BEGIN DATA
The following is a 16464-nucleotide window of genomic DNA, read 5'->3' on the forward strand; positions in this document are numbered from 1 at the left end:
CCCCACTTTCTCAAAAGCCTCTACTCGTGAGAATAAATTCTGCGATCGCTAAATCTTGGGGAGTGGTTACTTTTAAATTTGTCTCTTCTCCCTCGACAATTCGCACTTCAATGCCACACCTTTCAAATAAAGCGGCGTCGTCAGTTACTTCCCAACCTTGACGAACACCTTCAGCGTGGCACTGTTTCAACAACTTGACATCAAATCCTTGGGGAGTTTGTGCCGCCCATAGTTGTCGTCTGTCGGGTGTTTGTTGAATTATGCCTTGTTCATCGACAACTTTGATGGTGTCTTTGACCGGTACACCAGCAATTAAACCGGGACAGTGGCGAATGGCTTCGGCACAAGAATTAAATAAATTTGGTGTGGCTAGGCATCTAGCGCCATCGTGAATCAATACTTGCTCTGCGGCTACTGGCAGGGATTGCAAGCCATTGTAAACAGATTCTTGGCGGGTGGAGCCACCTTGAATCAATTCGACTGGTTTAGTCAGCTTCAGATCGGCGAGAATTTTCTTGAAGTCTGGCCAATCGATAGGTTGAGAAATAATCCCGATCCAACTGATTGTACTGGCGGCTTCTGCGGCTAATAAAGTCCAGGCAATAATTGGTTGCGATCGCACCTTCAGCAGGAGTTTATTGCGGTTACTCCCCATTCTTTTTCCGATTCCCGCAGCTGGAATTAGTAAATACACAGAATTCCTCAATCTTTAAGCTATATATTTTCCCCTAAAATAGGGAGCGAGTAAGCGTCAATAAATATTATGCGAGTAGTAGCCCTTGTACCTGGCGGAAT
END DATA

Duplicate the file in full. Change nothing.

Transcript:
The following is a 16464-nucleotide window of genomic DNA, read 5'->3' on the forward strand; positions in this document are numbered from 1 at the left end:
CCCCACTTTCTCAAAAGCCTCTACTCGTGAGAATAAATTCTGCGATCGCTAAATCTTGGGGAGTGGTTACTTTTAAATTTGTCTCTTCTCCCTCGACAATTCGCACTTCAATGCCACACCTTTCAAATAAAGCGGCGTCGTCAGTTACTTCCCAACCTTGACGAACACCTTCAGCGTGGCACTGTTTCAACAACTTGACATCAAATCCTTGGGGAGTTTGTGCCGCCCATAGTTGTCGTCTGTCGGGTGTTTGTTGAATTATGCCTTGTTCATCGACAACTTTGATGGTGTCTTTGACCGGTACACCAGCAATTAAACCGGGACAGTGGCGAATGGCTTCGGCACAAGAATTAAATAAATTTGGTGTGGCTAGGCATCTAGCGCCATCGTGAATCAATACTTGCTCTGCGGCTACTGGCAGGGATTGCAAGCCATTGTAAACAGATTCTTGGCGGGTGGAGCCACCTTGAATCAATTCGACTGGTTTAGTCAGCTTCAGATCGGCGAGAATTTTCTTGAAGTCTGGCCAATCGATAGGTTGAGAAATAATCCCGATCCAACTGATTGTACTGGCGGCTTCTGCGGCTAATAAAGTCCAGGCAATAATTGGTTGCGATCGCACCTTCAGCAGGAGTTTATTGCGGTTACTCCCCATTCTTTTTCCGATTCCCGCAGCTGGAATTAGTAAATACACAGAATTCCTCAATCTTTAAGCTATATATTTTCCCCTAAAATAGGGAGCGAGTAAGCGTCAATAAATATTATGCGAGTAGTAGCCCTTGTACCTGGCGGAAT